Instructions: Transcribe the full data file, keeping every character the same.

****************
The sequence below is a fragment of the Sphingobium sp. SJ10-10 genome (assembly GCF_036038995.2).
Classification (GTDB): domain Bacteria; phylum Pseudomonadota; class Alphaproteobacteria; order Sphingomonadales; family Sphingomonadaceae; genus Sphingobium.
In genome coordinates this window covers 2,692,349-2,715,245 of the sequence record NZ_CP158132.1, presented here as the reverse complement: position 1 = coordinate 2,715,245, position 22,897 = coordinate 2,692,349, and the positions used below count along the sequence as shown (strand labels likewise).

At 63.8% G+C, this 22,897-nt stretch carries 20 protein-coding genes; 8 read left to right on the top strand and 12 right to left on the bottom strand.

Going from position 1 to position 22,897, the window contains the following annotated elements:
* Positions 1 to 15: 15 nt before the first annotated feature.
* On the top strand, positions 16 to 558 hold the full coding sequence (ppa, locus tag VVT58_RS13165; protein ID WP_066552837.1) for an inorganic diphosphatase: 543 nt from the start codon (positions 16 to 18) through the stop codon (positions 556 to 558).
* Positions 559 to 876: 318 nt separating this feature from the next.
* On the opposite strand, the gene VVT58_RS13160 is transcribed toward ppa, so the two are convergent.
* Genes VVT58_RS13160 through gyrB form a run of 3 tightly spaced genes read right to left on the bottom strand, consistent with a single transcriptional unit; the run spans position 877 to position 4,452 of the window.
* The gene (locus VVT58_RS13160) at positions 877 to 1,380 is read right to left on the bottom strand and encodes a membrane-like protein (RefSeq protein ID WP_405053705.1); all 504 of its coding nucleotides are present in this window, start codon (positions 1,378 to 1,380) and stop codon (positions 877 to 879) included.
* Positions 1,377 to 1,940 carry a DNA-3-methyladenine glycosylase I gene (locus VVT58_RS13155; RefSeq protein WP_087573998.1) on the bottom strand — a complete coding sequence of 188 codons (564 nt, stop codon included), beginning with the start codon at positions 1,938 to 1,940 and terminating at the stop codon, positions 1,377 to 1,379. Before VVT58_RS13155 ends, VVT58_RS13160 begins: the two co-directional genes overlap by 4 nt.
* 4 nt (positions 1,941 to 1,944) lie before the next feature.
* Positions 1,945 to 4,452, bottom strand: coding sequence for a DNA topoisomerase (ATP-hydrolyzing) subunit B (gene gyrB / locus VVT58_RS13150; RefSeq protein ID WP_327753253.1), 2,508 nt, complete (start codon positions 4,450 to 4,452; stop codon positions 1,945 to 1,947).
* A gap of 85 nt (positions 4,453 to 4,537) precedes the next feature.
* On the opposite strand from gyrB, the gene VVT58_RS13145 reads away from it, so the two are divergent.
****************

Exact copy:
The sequence below is a fragment of the Sphingobium sp. SJ10-10 genome (assembly GCF_036038995.2).
Classification (GTDB): domain Bacteria; phylum Pseudomonadota; class Alphaproteobacteria; order Sphingomonadales; family Sphingomonadaceae; genus Sphingobium.
In genome coordinates this window covers 2,692,349-2,715,245 of the sequence record NZ_CP158132.1, presented here as the reverse complement: position 1 = coordinate 2,715,245, position 22,897 = coordinate 2,692,349, and the positions used below count along the sequence as shown (strand labels likewise).

At 63.8% G+C, this 22,897-nt stretch carries 20 protein-coding genes; 8 read left to right on the top strand and 12 right to left on the bottom strand.

Going from position 1 to position 22,897, the window contains the following annotated elements:
* Positions 1 to 15: 15 nt before the first annotated feature.
* On the top strand, positions 16 to 558 hold the full coding sequence (ppa, locus tag VVT58_RS13165; protein ID WP_066552837.1) for an inorganic diphosphatase: 543 nt from the start codon (positions 16 to 18) through the stop codon (positions 556 to 558).
* Positions 559 to 876: 318 nt separating this feature from the next.
* On the opposite strand, the gene VVT58_RS13160 is transcribed toward ppa, so the two are convergent.
* Genes VVT58_RS13160 through gyrB form a run of 3 tightly spaced genes read right to left on the bottom strand, consistent with a single transcriptional unit; the run spans position 877 to position 4,452 of the window.
* The gene (locus VVT58_RS13160) at positions 877 to 1,380 is read right to left on the bottom strand and encodes a membrane-like protein (RefSeq protein ID WP_405053705.1); all 504 of its coding nucleotides are present in this window, start codon (positions 1,378 to 1,380) and stop codon (positions 877 to 879) included.
* Positions 1,377 to 1,940 carry a DNA-3-methyladenine glycosylase I gene (locus VVT58_RS13155; RefSeq protein WP_087573998.1) on the bottom strand — a complete coding sequence of 188 codons (564 nt, stop codon included), beginning with the start codon at positions 1,938 to 1,940 and terminating at the stop codon, positions 1,377 to 1,379. Before VVT58_RS13155 ends, VVT58_RS13160 begins: the two co-directional genes overlap by 4 nt.
* 4 nt (positions 1,941 to 1,944) lie before the next feature.
* Positions 1,945 to 4,452, bottom strand: coding sequence for a DNA topoisomerase (ATP-hydrolyzing) subunit B (gene gyrB / locus VVT58_RS13150; RefSeq protein ID WP_327753253.1), 2,508 nt, complete (start codon positions 4,450 to 4,452; stop codon positions 1,945 to 1,947).
* A gap of 85 nt (positions 4,453 to 4,537) precedes the next feature.
* On the opposite strand from gyrB, the gene VVT58_RS13145 reads away from it, so the two are divergent.